vacuum chamber semicond.

Physics of Semiconductors

        The metal/organic semiconductor/metal structures as deposited by the ionized cluster beam vacuum deposition method may under suitable conditions serve as simple radiation sensors. For this purpose the physical processes related to the current through such a structure should be well understood, but it is the fact that some basic characteristics still remain to be clarified even nowadays. Thus for instance it was only recently that the research associates have been able to show that the conjecture of the (coupled) drift-diffusion electron transport interpreted in terms of the model of shallow traps occupying a single energy level is incompatible with the published measurements.
        For some decades it is being generally accepted that the electric current through the metal/organic semiconductor contact is modeled under the assumption of vanishing electric field at the junction. This assumption results in an infinity charge carrier density at the charge-injecting (metal) electrode, which however is being commonly interpreted as the occurrence of the space charge limited current effect, SCLC, in strong analogy with the exceedingly high electron density surrounding the cathode in vacuum tubes of the past.
        Postulating the non-zero electric field at such an interface, the associates have recently shown, considering the model of traps exponentially distributed in energy within the organic semiconductor charge transport band, that the interfacial and the external electric field are coupled via the non-linear algebraic equation the solutions of which (at each bias) result in the spatial distribution of the electron density (and of the internal electric field) that is within the organic and at its boundaries everywhere finite and continuous. In addition, it was shown that when the interfacial field is directly proportional to the externally applied electric field the resulting current follows the power law of the external bias resulting (in contrast to the generally accepted notion) in the negligible SCLC effect. However, the latter may indeed become significant if the non-zero interfacial field remains constant (i.e. bias independent) in which case the electric current turns out to be a concave function of bias. It is argued that the combination of the interfacial electric field linearly dependent upon the applied bias up to a given value of the external electric field and constant thereafter results in the current density, which exhibits distinct line slopes in the current- voltage plane.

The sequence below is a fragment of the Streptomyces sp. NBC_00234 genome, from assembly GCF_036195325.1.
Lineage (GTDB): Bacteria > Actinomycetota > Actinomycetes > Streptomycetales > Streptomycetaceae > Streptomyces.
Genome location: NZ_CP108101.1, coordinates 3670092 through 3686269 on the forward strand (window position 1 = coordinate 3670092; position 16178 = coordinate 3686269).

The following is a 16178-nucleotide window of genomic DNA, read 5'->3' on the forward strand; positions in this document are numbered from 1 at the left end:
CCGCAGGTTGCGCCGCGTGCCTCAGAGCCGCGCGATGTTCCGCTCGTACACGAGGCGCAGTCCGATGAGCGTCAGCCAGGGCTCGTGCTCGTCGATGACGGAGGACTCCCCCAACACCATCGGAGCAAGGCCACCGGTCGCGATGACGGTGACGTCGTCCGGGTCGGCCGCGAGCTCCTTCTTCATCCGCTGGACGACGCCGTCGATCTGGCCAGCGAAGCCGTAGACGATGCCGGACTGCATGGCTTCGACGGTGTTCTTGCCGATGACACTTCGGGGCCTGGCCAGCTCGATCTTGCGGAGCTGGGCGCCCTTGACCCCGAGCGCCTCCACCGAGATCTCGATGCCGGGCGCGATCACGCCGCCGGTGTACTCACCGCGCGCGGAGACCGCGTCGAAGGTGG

The described novelties were tested on a number of published measurements and a good agreement with the experiments has been obtained.

1.   M. Koželj, B. Cvikl, D. Korošak: Properties of organic Schottky junctions under the influence of ionizing radiation. Proceedings of the 42th International Conference on Microelectronics, Devices and Materials and the Workshop on MEMS and NEMS, p. 77-82, September, 13. - 15, 2006, Strunjan, Slovenia.

2.   B. Cvikl. On an example of the space charge limited conduction breakdown in relation to the current-voltage characteristics of a single layer metal/organic structure. J. Appl. Phys., 104, p. 113721-(7) (2008).

3.  B. Cvikl. The drift-diffusion interpretation of the electron current within the organic semiconductor characterized by the bulk single energy trap level. J. Appl. Phys., 107, p. 023710-(9), (2010).

4.    B. Cvikl. The elimination of interface charge density singularity in single layer organic
semiconductor structures. J. Appl. Phys., 110, p. 033723-(9), (2011).

5.   M. Koželj, B. Cvikl. Comments on the current-voltage interpretation of organic diodes by the model of traps exponentially distributed in energy. Proceedings of the 48th International Conference on Microelectronics, Devices and Materials and the Workshop on Ceramic Microsystems, p. 163-167, September, 19. - 21,   2012, Otočec, Slovenia.

6.    CVIKL, Bruno. Current-voltage line shapes of single layer metal/organic semiconductor structures as response to the electric field at the charge injecting interface. Thin Solid Films, (2012), submitted.


"Jožef Stefan" Institute"
Reactor Physics Department (F8)
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Assoc. Prof. Dr. Luka Snoj.